A multi-instrumentalist, producer, songwriter, arranger, engineer, live performer and recording artist, the late Andrew Gold is best known for his pair of 1970s hit singles “Lonely Boy” and “Thank You for Being a Friend.” Seven years after the latter’s release, the song took on a second life when it was used as the opening theme of the popular TV sitcom The Golden Girls. In addition to a fruitful solo career, Andrew Gold worked with a long and wide-ranging assortment of artists, lending his suite of talents to their work. Gold passed away in 2011; August 2 of this year would have been his 72nd birthday. Here are five tracks that merely scratch the surface of Andrew Gold’s deep well of creativity.
“You’re No Good” from Linda Ronstadt’s Heart Like a Wheel (1974)
Before he began a successful recording career as a solo artist, Gold worked largely behind the scenes; he played most of the instruments on three of Linda Ronstadt’s biggest smash singles, including this, her biggest hit, a cover of a song first recorded by Dee Dee Warwick in 1963.
“Never Let Her Slip Away” from All This and Heaven Too (1978)
On the heels of his successful singles “Lonely Boy” (U.S. #7) and “Thank You for Being a Friend” (U.S. #25), Gold released “Never Let Her Slip Away,” the third single from his third solo album. The song performed modestly on U.S. charts (#67 on Billboard’s Hot 100, #16 on the Adult Contemporary chart), but it was a smash overseas, soaring to #5 in the UK (earning a Silver record) and #2 in Ireland. With its memorable ARP synthesizer arrangement, “Never Let Her Slip Away” would be Gold’s last charting single for many years to come.
“Bridge to Your Heart” from Wax’s American English (1987)
After playing on several 10cc recordings (and being asked to join that group, an invitation he turned down), Gold formed Wax, a duo with 10cc’s Graham Gouldman. Billed in the U.S. as Wax UK, the group failed to gain popularity in America, but internationally it was a different story. Wax scored hit singles around the world, including this song, a Top 20 hit in eight countries.
“Spooky Scary Skeletons” from Andrew Gold’s Halloween Howls (1996)
By the mid 1990s, Gold had worked on dozens and dozens of album projects for other artists. But in 1996 he made time for a kid-centered project, a collection of Halloween-themed pop songs. The tunes found popularity among the younger set, and the music had staying power: in June 2023 – 27 years after its release and 12 years after Gold’s passing – the album’s single “Spooky Scary Skeletons” earned a Gold Record award.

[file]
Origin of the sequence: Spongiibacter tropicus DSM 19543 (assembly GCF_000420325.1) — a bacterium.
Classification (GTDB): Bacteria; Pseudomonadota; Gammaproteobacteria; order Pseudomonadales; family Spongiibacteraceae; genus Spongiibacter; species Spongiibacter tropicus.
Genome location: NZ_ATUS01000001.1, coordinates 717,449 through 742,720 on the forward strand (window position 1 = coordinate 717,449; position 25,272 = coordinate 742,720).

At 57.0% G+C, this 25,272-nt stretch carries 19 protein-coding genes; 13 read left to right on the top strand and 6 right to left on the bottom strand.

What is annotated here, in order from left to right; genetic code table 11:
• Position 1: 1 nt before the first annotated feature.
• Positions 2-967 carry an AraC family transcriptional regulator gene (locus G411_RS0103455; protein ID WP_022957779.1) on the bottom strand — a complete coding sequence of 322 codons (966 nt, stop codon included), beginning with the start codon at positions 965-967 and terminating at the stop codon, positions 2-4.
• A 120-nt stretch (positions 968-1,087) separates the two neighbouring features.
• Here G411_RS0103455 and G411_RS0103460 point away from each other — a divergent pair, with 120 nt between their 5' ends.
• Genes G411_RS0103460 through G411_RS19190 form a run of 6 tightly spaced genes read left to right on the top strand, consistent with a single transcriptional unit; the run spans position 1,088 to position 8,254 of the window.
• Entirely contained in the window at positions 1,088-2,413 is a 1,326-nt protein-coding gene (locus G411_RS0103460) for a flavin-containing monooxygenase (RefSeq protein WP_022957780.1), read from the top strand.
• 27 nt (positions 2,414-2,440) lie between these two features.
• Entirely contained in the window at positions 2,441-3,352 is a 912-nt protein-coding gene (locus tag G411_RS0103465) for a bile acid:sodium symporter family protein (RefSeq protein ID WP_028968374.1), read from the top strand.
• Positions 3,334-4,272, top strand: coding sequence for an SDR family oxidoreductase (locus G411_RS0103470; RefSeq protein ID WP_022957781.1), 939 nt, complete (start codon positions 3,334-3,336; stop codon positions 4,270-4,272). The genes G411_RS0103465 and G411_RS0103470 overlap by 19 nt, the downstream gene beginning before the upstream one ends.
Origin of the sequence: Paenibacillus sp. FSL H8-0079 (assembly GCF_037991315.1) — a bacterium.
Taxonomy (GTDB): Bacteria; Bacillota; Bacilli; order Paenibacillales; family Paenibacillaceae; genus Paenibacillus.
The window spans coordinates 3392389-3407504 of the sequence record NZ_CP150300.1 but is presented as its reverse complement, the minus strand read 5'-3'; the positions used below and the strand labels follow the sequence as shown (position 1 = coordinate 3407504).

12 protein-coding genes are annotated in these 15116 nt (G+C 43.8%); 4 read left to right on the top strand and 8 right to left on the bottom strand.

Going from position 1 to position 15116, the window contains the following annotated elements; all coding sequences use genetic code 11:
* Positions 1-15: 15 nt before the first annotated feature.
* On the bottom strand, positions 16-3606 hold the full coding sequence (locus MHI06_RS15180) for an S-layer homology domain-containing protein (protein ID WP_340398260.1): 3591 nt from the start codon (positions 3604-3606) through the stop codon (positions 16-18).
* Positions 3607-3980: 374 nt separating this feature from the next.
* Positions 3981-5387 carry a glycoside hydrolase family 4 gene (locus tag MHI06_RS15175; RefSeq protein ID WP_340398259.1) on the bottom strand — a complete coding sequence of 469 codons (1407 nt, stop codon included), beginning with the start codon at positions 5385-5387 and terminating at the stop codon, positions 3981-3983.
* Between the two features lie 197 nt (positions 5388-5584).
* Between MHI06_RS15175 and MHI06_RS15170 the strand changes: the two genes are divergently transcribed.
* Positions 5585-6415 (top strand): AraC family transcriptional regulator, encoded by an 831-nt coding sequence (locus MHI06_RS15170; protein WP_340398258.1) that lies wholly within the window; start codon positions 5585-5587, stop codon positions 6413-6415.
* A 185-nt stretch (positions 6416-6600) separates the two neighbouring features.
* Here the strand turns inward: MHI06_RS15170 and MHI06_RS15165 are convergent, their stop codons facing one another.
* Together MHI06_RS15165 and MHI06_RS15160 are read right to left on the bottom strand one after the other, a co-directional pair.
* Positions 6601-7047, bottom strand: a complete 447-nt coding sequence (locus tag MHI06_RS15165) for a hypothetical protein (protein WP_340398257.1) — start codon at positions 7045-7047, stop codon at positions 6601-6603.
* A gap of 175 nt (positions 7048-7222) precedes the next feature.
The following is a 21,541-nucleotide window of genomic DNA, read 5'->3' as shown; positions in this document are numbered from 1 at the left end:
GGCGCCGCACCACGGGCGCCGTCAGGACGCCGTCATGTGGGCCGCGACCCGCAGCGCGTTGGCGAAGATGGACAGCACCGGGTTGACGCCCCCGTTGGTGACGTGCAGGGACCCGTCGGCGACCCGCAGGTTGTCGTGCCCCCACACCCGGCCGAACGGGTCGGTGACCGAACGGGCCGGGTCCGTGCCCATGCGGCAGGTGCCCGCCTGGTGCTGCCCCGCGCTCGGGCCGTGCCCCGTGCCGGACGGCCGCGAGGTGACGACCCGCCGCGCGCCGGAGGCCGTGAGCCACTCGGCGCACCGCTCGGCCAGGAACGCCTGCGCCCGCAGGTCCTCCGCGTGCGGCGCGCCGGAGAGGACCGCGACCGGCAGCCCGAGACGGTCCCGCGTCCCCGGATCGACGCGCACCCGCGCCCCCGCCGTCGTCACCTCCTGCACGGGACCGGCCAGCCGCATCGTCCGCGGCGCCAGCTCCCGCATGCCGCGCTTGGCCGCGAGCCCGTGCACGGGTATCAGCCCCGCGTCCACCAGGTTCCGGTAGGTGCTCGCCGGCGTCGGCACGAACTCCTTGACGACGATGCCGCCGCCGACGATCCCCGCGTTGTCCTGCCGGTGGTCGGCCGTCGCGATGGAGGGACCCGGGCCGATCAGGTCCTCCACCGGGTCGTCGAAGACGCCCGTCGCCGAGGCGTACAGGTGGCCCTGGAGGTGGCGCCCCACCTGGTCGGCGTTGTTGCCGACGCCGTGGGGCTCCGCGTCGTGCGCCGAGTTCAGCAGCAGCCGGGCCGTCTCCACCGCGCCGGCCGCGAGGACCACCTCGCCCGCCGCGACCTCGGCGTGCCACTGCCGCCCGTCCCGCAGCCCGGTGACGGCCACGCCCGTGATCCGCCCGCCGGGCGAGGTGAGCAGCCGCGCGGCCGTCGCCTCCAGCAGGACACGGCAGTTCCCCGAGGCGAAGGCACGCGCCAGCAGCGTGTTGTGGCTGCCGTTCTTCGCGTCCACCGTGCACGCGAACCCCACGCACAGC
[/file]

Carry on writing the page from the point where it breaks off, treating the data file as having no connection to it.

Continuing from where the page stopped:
“Love Tonight” from The Fraternal Order of the All’s Greetings from Planet Love (1997)
One of Gold’s least-known projects is also his very best. A loving pastiche of late-sixties styles – psychedelia, baroque pop, folk rock and more – Greetings from Planet Love is Gold’s love letter to the best music of that era. Displaying an inimitable sense of exuberance and style, his original songs skillfully evoke the spirit of the ‘60s. Long unavailable in any form, the astounding Greetings from Planet Love has just been reissued, for the first time ever on vinyl.
With a background in marketing and advertising, Bill Kopp got his professional start writing for Trouser Press. After a stint as Editor-in-chief for a national music magazine, Bill launched Musoscribe in 2009, and has published new content every business day since then (and every single day since 2018). The 4500-plus interviews, essays, and reviews on Musoscribe reflect Bill's keen interest in American musical forms, most notably rock, jazz, and soul. His work features a special emphasis on reissues and vinyl. Bill's work also appears in many other outlets both online and in print. He regularly hosts lecture/discussions on artists and albums of historical importance (including monthly events Music to Your Ears and Music Movie Mondays), and is a frequent guest on music-focused radio programs and podcasts. In Spring 2023 he taught a history of Rock 'n' Roll at UNC Asheville's College for Seniors. He also researches and authors liner notes for album reissues -- more than 30 to date -- and co-produced a reissue of jazz legend Julian "Cannonball" Adderley's final album. His first book, Reinventing Pink Floyd: From Syd Barrett to The Dark Side of the Moon was published by Rowman & Littlefield in 2018, and in paperback in 2019. His second book, Disturbing the Peace: 415 Records and the Rise of New Wave, was published in 2021 by HoZac Books. His third book, What's the Big Idea: Great Concept Albums will be published in 2024. Read even more about him here.